The Zapotecs (Zoogocho Zapotec :Didxažoŋ) are an indigenous people of Mexico. The population is concentrated in the southern state of Oaxaca, but Zapotec communities exist in neighboring states as well. The present-day population is estimated at approximately 800,000 to 1,000,000 persons, many of whom are monolingual in one of the native Zapotec languages and dialects. In pre-Columbian times the Zapotec civilization was one of the highly developed cultures of Mesoamerica, which among other things included a system of writing. Many people of Zapotec ancestry have emigrated to the United States over several decades, and they maintain their own social organizations in the Los Angeles and Central Valley areas of California.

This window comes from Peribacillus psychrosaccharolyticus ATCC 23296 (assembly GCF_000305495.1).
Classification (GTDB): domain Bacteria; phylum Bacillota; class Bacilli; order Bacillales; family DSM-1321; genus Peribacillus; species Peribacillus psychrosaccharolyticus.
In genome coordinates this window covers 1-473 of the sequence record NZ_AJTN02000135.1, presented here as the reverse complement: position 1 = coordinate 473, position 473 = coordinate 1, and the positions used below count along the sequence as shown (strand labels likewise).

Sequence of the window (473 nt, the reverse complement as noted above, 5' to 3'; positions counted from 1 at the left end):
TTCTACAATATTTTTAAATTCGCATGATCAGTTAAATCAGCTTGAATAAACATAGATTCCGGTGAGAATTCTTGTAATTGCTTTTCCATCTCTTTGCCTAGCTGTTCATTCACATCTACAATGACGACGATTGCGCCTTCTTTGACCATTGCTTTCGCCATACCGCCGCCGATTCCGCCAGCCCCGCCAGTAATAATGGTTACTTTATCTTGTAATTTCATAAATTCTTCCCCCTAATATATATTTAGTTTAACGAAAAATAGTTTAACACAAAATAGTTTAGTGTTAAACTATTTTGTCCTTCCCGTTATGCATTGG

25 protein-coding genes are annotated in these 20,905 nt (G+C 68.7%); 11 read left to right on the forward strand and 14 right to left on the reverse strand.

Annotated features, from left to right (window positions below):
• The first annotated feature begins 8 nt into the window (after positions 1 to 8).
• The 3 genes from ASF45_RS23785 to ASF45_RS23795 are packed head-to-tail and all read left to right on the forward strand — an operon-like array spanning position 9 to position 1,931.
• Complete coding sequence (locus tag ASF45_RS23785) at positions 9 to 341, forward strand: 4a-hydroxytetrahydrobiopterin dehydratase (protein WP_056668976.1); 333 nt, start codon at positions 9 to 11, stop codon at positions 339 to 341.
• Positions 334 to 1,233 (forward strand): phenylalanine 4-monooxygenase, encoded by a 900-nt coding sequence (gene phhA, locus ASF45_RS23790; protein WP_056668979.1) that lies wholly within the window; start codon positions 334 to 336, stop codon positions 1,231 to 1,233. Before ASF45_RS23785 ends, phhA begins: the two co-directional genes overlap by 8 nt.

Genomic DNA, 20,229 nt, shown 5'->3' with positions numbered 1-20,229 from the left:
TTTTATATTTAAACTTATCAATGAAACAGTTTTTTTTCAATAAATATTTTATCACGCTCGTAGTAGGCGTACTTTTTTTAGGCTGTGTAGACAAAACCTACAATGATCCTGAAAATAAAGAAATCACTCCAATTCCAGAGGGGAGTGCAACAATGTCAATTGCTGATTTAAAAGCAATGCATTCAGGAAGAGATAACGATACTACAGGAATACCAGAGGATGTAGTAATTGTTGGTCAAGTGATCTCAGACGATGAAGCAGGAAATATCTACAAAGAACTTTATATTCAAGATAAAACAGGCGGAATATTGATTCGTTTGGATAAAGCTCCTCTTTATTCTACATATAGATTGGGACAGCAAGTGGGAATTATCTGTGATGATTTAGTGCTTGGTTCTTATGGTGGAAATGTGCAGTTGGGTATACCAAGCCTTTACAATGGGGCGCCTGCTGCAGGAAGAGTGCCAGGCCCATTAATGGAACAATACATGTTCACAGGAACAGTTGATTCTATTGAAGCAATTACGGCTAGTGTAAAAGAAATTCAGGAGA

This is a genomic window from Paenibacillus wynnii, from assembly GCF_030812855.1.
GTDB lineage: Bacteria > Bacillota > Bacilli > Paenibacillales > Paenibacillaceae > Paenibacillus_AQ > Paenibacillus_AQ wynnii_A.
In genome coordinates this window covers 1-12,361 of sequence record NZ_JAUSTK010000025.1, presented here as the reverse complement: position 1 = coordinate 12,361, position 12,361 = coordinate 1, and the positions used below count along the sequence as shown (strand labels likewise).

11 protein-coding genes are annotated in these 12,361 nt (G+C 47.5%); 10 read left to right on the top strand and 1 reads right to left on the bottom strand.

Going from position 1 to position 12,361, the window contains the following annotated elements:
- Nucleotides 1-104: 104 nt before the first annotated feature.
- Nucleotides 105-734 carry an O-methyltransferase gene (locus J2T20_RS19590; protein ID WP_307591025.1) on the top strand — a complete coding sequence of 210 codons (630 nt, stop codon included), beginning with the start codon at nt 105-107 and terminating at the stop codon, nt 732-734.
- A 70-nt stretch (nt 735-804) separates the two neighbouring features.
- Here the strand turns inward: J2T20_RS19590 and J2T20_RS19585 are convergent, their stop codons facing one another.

The name Zapotec is an exonym coming from Nahuatl tzapotēcah (singular tzapotēcatl), which means “inhabitants of the place of sapote.” The Zapotecs call themselves Be’ena’a, which means “The People.”
Though the Zapotecs are now largely Catholics, some of their ancient beliefs and practices, such as the burial of the dead with valuables, still survive. The first missionaries among the Zapotecs were Bartolomé de Olmeda, a Mercedarian, and Juan Díaz, a secular priest, who was killed by the natives in Quechula near Tepeaca for having “overthrown their idols”.
- Adapted from Wikipedia’s article on the Zapotec Peoples